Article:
Will you use illustrations/drawings? Do they look hand drawn or are they clean and geometric? Do have an artist, designer, or access to varied enough stock elements to cover the things you might want to do?
How will you put the tone, words, and imagery together to tell the story of your ministry? Do you focus on the testimony of individuals and/or families? Do you focus on the history of your organization? Do you share the impact you make in the community and around the world? Is your focus the preaching/teaching ministry of your pastor(s)? Are there Scripture verses, stories, or themes that you wish to emphasize?
Different communication channels may call for different areas of focus. For example, your social media channels may be full of quotes, Scripture verses, and words of encouragement, while a brochure or your website may focus on stories of the church’s impact on families in your community. However, each of these should be executed in a way that works toward the same goal. What runs through each of these pointing to the overarching story?
At this point, you have a solid foundation to build on—an understanding of your organization, your target audience, your brand’s design assets, and your organization’s personality. The next step is executing consistent, intentional communication that strategically uses those assets to connect people with your ministry. In addition, you can find ways to get the tools of your brand in the hands of your congregation members so that they can tell the story of your church as well.
Before I point you to tools and resources to help you do that, I want to say one more important thing:
Never lose sight of why you created these things in the first place—to help you connect people to God. When you read phrases like “executing consistent, intentional communication that strategically uses your assets,” you might end up back where I started this whole series—with a hatred of branding in the context of the church.
But if I were to break that down, consistency recognizes that if we do the same things over and over again, we build familiarity. Intentional means that we take communication seriously, which Jesus certainly did. Strategic means that there are effective and ineffective ways to go abut doing the work of the church—and Paul certainly reflected this in the way he planted churches. We are to be good stewards of our time, talents, and resources.
But in the end, it is ultimately about God and about people. The guiding quote from Seth Godin for the whole series called us to tell the truth in such a way that people would want to connect with us—and through connecting with us they have the opportunity to connect with God.
Everything might not perfectly match. Some things you create might be “off brand.” A staff member or volunteer might do their own thing. But it will be a success if everything you create and communicate comes from an authentic place of wanting your community to know the love, grace, and mercy of God.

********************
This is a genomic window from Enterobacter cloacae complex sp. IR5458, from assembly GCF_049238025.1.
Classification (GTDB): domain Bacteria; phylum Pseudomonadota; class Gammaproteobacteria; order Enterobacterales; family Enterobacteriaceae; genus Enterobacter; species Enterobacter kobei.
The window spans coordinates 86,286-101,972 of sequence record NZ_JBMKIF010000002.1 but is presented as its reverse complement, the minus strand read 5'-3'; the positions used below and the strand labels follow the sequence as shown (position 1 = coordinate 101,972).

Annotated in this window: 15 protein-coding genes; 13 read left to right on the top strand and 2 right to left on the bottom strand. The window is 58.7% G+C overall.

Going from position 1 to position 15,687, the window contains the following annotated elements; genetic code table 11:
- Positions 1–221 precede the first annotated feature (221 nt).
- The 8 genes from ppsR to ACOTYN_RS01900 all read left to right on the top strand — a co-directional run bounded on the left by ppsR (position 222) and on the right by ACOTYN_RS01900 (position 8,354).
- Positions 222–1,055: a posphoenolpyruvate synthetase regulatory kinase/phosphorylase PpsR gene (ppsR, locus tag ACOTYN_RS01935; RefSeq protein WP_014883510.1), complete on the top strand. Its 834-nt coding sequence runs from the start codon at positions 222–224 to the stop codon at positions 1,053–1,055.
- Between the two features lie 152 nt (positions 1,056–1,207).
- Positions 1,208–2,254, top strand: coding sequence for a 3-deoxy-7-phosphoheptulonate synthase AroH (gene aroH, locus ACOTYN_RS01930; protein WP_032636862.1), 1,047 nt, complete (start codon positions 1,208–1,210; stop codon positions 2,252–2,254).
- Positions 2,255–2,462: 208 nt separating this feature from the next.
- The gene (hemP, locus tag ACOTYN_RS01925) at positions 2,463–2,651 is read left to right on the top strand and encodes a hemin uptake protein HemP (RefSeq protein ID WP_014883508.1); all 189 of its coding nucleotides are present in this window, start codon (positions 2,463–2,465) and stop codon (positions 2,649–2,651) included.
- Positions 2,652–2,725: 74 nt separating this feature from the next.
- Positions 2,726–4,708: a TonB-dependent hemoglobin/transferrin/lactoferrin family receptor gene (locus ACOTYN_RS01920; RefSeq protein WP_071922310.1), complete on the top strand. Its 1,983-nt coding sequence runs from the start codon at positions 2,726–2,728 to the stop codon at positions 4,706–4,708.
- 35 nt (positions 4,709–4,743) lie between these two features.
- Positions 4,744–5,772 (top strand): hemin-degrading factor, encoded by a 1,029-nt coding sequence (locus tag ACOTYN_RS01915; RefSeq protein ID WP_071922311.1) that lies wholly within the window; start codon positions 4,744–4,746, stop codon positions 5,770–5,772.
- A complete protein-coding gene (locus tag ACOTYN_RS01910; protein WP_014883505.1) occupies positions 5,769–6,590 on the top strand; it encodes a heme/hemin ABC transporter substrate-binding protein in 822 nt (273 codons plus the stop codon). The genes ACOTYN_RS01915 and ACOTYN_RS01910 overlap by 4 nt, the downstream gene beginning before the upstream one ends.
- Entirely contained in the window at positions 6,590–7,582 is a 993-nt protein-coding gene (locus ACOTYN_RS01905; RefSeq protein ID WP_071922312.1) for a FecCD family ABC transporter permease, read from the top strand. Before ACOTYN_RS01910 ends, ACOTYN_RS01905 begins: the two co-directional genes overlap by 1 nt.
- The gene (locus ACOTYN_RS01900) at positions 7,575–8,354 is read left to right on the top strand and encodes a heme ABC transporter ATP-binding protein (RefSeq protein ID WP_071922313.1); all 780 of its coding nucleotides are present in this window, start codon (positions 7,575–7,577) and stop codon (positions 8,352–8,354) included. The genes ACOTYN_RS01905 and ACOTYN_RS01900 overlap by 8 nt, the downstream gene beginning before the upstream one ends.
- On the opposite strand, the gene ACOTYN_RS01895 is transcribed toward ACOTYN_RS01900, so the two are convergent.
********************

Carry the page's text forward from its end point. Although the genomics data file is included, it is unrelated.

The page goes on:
Tools and Resources
Makerbook – A collection of links to free design resources of all kinds. Through Makerbook, I found Pexels and Unsplash. These sites supply the vast majority of the photography on my blog.
Flickr – Online photo galleries from amateurs up to professionals. Some (but not all) of the photographs can be used and/or modified for your own projects. Be sure to look at the license associated with the images you wish to use. Flickr has a page describing the various licenses and restrictions.
Creative Market – An online marketplace for design resources. They also have a small collection of free resources that change each week.
Canva/Canva for Work – Create designs, images, and documents using professional templates in your web browser. Canva for Work allows you to define and save the particulars of your brand (colors, fonts, logos, graphics, etc.) as well as save editable templates. This allows people on your team to create/design using the parameters you define.
Pablo – A tool from Buffer for creating images with text for social media. The linked post also includes valuable information like the image sizes they feel are ideal for each social network.
Buffer’s Tools and Resources for Creating Social Media Images – A post containing links to lots more sites and tools for creating social media images.
ProChurch Tools – Their blog and podcast are full of great content on church communication and design. They also run a membership program called ProChurch Academy where they train churches in various media.
Sign up to receive resources and updates from Defining Grace in your inbox.
Including a FREE PDF with 10 Action Steps for Better Church Announcements!